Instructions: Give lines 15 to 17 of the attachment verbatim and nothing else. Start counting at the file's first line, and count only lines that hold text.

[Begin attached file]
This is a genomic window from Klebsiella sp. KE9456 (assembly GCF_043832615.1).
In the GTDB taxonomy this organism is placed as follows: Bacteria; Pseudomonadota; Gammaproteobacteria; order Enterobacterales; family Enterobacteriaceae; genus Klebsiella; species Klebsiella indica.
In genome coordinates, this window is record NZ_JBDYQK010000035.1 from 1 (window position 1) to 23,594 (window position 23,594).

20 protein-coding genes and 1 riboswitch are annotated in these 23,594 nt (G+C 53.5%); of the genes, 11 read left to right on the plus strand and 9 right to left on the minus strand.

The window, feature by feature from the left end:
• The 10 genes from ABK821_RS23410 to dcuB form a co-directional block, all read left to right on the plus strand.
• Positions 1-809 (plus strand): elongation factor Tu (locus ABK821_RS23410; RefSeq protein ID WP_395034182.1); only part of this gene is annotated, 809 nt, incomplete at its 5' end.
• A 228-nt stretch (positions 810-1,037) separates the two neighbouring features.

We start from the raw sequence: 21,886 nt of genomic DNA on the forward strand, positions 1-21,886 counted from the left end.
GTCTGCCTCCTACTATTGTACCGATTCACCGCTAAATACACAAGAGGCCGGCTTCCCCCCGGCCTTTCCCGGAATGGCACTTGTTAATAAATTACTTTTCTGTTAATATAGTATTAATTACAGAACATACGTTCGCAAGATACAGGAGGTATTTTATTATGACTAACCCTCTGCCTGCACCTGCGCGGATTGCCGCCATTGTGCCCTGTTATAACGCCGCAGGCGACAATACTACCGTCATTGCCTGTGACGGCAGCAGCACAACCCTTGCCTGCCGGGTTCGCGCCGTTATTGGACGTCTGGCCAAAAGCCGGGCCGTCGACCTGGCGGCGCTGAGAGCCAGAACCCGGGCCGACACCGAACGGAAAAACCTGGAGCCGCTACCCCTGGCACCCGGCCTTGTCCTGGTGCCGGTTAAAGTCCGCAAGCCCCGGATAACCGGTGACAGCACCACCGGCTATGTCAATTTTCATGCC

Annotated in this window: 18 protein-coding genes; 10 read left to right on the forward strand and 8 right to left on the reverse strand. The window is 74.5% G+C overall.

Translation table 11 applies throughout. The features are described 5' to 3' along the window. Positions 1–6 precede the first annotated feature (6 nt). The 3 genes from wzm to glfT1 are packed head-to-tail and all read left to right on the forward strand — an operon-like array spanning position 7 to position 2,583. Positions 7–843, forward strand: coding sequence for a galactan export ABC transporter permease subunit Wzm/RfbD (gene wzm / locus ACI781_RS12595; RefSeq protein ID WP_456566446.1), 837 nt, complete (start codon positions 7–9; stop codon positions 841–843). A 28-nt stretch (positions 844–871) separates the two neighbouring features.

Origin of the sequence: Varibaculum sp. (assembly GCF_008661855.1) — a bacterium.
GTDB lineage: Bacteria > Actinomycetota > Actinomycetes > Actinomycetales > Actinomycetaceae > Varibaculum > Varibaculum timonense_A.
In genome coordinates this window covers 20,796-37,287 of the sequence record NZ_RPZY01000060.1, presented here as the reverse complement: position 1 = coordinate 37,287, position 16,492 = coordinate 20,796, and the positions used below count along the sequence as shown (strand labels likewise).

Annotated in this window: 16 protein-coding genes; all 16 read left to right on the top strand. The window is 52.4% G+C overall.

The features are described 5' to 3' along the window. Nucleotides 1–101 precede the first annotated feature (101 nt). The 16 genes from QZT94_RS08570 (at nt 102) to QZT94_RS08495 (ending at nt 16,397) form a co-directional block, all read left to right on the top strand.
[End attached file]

In genome coordinates this window covers 20,796-37,287 of the sequence record NZ_RPZY01000060.1, presented here as the reverse complement: position 1 = coordinate 37,287, position 16,492 = coordinate 20,796, and the positions used below count along the sequence as shown (strand labels likewise).

Annotated in this window: 16 protein-coding genes; all 16 read left to right on the top strand. The window is 52.4% G+C overall.

The features are described 5' to 3' along the window. Nucleotides 1–101 precede the first annotated feature (101 nt). The 16 genes from QZT94_RS08570 (at nt 102) to QZT94_RS08495 (ending at nt 16,397) form a co-directional block, all read left to right on the top strand.